Your personal inflation rate

I have long railed against many of the absurdities associated with modern Inflation reporting. Let’s take a closer look at some of the specifics:

Start with the inherent bias built into the BLS models, and their tendency to understate inflation. Next, add a sprinkle of substitutions, quality improvements, and hedonic adjustments, all of which rationalize price increases as somehow non-inflationary.

Then, we have the Fed’s focus on core inflation, which tends to ignore the non core items like Food and Energy (besides, who really needs Food and Energy anyway?). A variation on Core Inflation is Wall Street’s love affair with Inflation -ex-inflation, which is a basket of only those goods and services that have not gone up in price.

Finally, the latet inflation innovation is a new concept I call Uni-directional Inflation, which states that when certain items (e.g., Oil, Corn, Copper) go up in price, it is not inflationary — but when those same items drop in price, its proof positive that inflation has been vanquished.

We discussed a few of the differences last week between US and UK inflation data in "The Sordid Truth About Inflation." By the time the UK inflation arrives here, its so tired by its swim across the pond that it cant move the BLS needle at all.   

Let’s take a closer look at two of my favorite inflation data absurdities, Substitutions, and Hedonics:

Substitutions: There have been numerous academic approaches to this subject. See for example An Expert System for Reviewing Commodity Substitutions in the Consumer Price Index (BLS), or the Testimony of Fed Governor Edward Gramlich on Improving the consumer price index. They are mostly exercises in futility.

Its one thing to try to understand consumer behavior in the context of the real world, In the real world of finite budgets and price sensitve consumers, substitution is an actual consumer behavior. However, its another thing entirely to pervert this behavior and offer it as proof of less inflation. Its nonsense.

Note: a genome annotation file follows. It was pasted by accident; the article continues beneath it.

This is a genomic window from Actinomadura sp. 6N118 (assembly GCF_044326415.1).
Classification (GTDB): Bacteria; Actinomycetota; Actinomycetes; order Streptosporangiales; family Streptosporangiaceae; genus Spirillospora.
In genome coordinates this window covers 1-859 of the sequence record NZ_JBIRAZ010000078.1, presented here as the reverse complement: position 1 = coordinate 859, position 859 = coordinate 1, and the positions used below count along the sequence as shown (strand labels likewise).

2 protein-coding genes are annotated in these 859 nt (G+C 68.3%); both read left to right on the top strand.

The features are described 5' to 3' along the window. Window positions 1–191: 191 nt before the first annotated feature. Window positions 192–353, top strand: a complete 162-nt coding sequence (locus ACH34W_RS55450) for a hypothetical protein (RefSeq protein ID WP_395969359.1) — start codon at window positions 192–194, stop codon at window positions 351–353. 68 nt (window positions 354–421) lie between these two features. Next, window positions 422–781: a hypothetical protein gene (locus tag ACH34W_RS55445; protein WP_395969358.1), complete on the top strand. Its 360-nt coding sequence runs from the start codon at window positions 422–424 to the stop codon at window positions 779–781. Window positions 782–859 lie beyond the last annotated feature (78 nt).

When someone buys Chicken instead of Steak because meat has gone up in price, that’s evidence of inflation. The substitution process fraudulently rationalizes this to eliminate inflation from the BLS basket. Indeed, substitution is PROOF of inflation. When a product’s price rises out of a consumers ability to afford purchasing it, its prima facie evidence of inflation. Only the starry eyed residents of ivory towers can say with a straight face that cheaper substitutes are non-inflationary.

When consumers engage in substitution, they are explicitely acknowledging inflation. Incidentally, the intellectually dishonest sleight of hand of substitution is courtesy of the Boskin Commission


Hedonic Adjustments:  Hedonics asks the question: "How much of product’s price increase is a function of "inflation," and how much is a quality improvement?" Thus, the entire late 1990s concept of Hedonics is premised upon a flawed assumption: that Quality is static.

In reality, all products incrementally improve over time. Indeed, it is the very nature of all technology — from fire to the wheel to the iPod — that they become better/faster/cheaper/feature-laden over time.

Rather than claim this as non-inflationary proof, I say instead it is evidence of mankind’s genius. Other than a few centuries when religous zealots prevented it, our entire history is one technological progress. We make things, then we make them better, then someone else improves upon them, on and on and on. It is the natural order of things

The theory of Quality Adjustments is flawed at best. To claims inflation is overstated due to improvements reveals a misunderstanding of the essence of human inventiveness, as change and quality improvements are part of our very nature.